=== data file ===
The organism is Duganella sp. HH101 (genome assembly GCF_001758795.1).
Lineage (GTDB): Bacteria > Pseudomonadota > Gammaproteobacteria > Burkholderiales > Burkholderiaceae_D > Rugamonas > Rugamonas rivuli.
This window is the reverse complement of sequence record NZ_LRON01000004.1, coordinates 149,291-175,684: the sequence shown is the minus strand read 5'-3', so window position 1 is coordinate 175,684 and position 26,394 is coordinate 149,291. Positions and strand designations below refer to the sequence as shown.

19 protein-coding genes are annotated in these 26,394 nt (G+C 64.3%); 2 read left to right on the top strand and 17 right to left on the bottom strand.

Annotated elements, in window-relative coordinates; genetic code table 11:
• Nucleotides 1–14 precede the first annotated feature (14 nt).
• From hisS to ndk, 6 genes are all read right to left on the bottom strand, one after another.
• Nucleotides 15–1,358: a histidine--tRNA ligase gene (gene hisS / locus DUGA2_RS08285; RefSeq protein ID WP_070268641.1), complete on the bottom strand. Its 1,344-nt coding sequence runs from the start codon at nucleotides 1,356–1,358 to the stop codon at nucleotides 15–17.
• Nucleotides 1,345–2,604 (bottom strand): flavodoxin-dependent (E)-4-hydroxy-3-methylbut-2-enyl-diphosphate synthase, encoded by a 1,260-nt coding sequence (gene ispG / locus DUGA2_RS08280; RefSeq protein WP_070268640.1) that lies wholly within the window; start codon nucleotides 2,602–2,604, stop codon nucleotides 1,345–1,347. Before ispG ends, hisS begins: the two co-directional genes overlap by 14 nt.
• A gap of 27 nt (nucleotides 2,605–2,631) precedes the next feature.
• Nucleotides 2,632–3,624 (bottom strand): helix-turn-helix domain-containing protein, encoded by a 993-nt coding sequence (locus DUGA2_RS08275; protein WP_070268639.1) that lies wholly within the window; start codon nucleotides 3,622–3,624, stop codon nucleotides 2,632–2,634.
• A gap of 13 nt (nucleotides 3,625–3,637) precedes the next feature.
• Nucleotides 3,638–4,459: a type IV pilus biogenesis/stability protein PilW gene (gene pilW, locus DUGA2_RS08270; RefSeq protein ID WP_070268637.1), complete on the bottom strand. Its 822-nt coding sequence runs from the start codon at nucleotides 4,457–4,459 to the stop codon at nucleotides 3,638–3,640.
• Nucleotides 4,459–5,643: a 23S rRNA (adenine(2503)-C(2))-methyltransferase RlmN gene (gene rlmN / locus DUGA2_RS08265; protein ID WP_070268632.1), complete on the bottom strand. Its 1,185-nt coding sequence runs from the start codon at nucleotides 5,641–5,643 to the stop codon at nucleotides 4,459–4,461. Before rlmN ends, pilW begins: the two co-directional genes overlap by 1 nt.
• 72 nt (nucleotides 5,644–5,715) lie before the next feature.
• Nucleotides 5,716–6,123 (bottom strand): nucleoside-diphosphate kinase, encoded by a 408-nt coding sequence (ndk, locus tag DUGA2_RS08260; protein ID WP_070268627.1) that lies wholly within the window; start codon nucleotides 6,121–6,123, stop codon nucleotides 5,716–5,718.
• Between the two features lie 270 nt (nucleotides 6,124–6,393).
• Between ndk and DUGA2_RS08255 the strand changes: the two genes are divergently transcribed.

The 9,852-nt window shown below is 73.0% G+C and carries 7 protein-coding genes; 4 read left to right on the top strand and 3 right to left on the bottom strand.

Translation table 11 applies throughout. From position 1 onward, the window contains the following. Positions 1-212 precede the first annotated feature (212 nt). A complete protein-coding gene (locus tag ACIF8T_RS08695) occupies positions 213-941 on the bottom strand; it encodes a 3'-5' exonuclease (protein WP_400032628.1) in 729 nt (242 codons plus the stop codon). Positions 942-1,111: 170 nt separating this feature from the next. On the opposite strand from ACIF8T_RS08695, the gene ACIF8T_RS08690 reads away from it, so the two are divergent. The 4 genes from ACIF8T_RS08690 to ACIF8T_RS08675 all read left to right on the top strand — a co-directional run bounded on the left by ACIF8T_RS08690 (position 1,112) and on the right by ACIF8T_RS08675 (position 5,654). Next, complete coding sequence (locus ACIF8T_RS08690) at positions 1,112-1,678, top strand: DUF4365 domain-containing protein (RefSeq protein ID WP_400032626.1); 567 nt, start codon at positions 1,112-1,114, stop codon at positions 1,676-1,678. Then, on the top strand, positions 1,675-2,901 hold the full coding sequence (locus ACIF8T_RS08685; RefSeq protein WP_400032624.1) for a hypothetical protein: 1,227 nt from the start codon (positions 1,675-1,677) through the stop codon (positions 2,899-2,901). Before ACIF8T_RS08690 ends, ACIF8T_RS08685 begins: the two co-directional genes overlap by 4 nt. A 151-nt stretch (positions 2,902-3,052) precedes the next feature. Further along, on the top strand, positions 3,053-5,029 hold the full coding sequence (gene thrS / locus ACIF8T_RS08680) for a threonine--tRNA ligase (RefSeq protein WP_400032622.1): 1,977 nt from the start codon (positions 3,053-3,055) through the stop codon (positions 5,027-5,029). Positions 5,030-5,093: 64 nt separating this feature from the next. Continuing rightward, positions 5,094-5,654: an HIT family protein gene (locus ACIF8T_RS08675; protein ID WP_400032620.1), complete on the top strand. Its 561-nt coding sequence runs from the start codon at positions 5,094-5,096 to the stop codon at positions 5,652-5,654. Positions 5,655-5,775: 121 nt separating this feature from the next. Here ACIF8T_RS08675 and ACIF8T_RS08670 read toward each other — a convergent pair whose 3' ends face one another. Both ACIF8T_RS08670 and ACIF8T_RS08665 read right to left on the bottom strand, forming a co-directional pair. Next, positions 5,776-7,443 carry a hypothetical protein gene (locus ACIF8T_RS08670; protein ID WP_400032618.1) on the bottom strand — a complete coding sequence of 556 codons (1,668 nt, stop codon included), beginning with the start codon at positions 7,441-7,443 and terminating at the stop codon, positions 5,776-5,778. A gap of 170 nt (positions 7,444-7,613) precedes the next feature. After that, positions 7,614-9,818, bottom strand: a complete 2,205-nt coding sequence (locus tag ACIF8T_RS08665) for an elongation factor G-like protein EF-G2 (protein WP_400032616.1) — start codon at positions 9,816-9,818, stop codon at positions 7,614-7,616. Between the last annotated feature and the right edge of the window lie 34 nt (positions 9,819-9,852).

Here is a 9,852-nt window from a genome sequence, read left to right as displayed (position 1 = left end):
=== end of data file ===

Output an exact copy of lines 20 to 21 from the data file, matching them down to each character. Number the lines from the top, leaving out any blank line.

Translation table 11 applies throughout. From position 1 onward, the window contains the following. Positions 1-212 precede the first annotated feature (212 nt). A complete protein-coding gene (locus tag ACIF8T_RS08695) occupies positions 213-941 on the bottom strand; it encodes a 3'-5' exonuclease (protein WP_400032628.1) in 729 nt (242 codons plus the stop codon). Positions 942-1,111: 170 nt separating this feature from the next. On the opposite strand from ACIF8T_RS08695, the gene ACIF8T_RS08690 reads away from it, so the two are divergent. The 4 genes from ACIF8T_RS08690 to ACIF8T_RS08675 all read left to right on the top strand — a co-directional run bounded on the left by ACIF8T_RS08690 (position 1,112) and on the right by ACIF8T_RS08675 (position 5,654). Next, complete coding sequence (locus ACIF8T_RS08690) at positions 1,112-1,678, top strand: DUF4365 domain-containing protein (RefSeq protein ID WP_400032626.1); 567 nt, start codon at positions 1,112-1,114, stop codon at positions 1,676-1,678. Then, on the top strand, positions 1,675-2,901 hold the full coding sequence (locus ACIF8T_RS08685; RefSeq protein WP_400032624.1) for a hypothetical protein: 1,227 nt from the start codon (positions 1,675-1,677) through the stop codon (positions 2,899-2,901). Before ACIF8T_RS08690 ends, ACIF8T_RS08685 begins: the two co-directional genes overlap by 4 nt. A 151-nt stretch (positions 2,902-3,052) precedes the next feature. Further along, on the top strand, positions 3,053-5,029 hold the full coding sequence (gene thrS / locus ACIF8T_RS08680) for a threonine--tRNA ligase (RefSeq protein WP_400032622.1): 1,977 nt from the start codon (positions 3,053-3,055) through the stop codon (positions 5,027-5,029). Positions 5,030-5,093: 64 nt separating this feature from the next. Continuing rightward, positions 5,094-5,654: an HIT family protein gene (locus ACIF8T_RS08675; protein ID WP_400032620.1), complete on the top strand. Its 561-nt coding sequence runs from the start codon at positions 5,094-5,096 to the stop codon at positions 5,652-5,654. Positions 5,655-5,775: 121 nt separating this feature from the next. Here ACIF8T_RS08675 and ACIF8T_RS08670 read toward each other — a convergent pair whose 3' ends face one another. Both ACIF8T_RS08670 and ACIF8T_RS08665 read right to left on the bottom strand, forming a co-directional pair. Next, positions 5,776-7,443 carry a hypothetical protein gene (locus ACIF8T_RS08670; protein ID WP_400032618.1) on the bottom strand — a complete coding sequence of 556 codons (1,668 nt, stop codon included), beginning with the start codon at positions 7,441-7,443 and terminating at the stop codon, positions 5,776-5,778. A gap of 170 nt (positions 7,444-7,613) precedes the next feature. After that, positions 7,614-9,818, bottom strand: a complete 2,205-nt coding sequence (locus tag ACIF8T_RS08665) for an elongation factor G-like protein EF-G2 (protein WP_400032616.1) — start codon at positions 9,816-9,818, stop codon at positions 7,614-7,616. Between the last annotated feature and the right edge of the window lie 34 nt (positions 9,819-9,852).

Here is a 9,852-nt window from a genome sequence, read left to right as displayed (position 1 = left end):